Impact of grazing management on biodiversity and ecosystem services in Nordhordland Biosphere Reserve
In her PhD-project at the University of Bergen, Morgane Kerdoncuff studies how different domestic grazing managements affect biodiversity and key ecosystem services in the Nordhordland UNESCO Biosphere area.
This PhD-project is part of the TradMod project (“From traditional resource use to modern industrial production: Holistic management in Western Norway”) at the University of Bergen, Department of Biological Sciences. By focusing mainly on work package 2, and partly on work package 1, the following topics are investigated:
Impact of different grazing managements on arthropod communities using a dung-transfer experiment
- Impact of grazing and dung fertilisation on soil, plants and arthropods on a recently burnt heathland, using a 3-years dung-transfer experiment.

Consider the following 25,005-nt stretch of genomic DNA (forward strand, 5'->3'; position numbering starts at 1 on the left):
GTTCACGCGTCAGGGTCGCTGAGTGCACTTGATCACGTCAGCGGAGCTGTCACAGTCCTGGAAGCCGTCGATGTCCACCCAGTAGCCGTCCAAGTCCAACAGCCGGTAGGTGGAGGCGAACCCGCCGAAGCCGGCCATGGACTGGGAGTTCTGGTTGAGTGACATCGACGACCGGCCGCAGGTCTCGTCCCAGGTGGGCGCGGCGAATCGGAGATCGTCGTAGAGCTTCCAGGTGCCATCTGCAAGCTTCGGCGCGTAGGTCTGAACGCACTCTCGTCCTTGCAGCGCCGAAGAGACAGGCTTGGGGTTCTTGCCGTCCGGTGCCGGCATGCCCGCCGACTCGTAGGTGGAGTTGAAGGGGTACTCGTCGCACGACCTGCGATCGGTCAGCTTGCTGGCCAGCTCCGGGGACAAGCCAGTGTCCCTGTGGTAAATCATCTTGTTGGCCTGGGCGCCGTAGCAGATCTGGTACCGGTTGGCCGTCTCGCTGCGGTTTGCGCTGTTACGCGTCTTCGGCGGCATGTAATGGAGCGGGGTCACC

- Post-fire succession of aboveground- and soil arthropod communities in coastal heathland.
Biodiversity and ecosystem services delivery under different grazing management in Nordhordland Biosphere Reserve
- How do different breeds and grazing managements impact soil, plants and arthropods and the subsequent ecosystem services?
- How are grazing management effects mitigated by the altitudinal and West-East gradients?
- What are the main ecosystem service trade-offs and hotspots within the Nordhordland Biosphere Reserve?
- What are the main guidelines driven by the ecosystem service maps and analyses for a sustainable land management in Nordhordland Biosphere Reserve?
Insects as effective, reliable and affordable indicators of environmental health in Biosphere Reserves?
The study locations in this project are spread around in Norway's first UNESCO Biosphere Reserve - Nordhordland UNESCO Biosphere.
Map showing the extent of Nordhordland UNESCO Biosphere in western Norway, with its 8 (+ partly 4) municipalities.